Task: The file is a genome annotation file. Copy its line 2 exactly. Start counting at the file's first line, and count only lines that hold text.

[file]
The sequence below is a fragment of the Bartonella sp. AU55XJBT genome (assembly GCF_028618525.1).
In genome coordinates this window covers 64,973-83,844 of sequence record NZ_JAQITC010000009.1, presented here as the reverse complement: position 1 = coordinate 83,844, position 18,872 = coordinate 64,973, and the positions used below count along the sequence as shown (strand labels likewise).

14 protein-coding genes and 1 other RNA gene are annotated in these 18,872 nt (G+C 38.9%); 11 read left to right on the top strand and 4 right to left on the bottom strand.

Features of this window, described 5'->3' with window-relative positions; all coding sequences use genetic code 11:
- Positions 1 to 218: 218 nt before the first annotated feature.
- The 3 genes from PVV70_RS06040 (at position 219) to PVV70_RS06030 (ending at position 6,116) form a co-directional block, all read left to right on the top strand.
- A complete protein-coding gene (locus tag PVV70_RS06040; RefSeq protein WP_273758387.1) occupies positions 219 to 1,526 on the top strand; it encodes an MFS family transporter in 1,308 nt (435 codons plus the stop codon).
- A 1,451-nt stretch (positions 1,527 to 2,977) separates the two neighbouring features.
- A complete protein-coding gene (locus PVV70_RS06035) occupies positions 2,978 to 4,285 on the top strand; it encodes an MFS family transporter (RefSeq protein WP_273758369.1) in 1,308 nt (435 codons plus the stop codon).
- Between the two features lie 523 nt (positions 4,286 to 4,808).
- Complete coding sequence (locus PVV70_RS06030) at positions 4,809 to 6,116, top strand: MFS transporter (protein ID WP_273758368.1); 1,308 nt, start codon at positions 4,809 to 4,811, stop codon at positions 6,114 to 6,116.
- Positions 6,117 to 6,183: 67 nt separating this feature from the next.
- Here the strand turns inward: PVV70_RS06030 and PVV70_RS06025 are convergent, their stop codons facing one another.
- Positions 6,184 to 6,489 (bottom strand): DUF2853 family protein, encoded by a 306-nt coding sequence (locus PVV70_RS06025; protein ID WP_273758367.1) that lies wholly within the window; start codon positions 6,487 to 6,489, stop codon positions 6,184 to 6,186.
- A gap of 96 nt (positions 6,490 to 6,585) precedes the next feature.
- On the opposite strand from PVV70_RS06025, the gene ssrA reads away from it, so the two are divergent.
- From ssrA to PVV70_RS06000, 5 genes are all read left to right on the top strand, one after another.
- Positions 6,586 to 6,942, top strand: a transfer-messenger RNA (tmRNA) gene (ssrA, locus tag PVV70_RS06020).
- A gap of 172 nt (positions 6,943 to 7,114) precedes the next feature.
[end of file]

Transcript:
In genome coordinates this window covers 64,973-83,844 of sequence record NZ_JAQITC010000009.1, presented here as the reverse complement: position 1 = coordinate 83,844, position 18,872 = coordinate 64,973, and the positions used below count along the sequence as shown (strand labels likewise).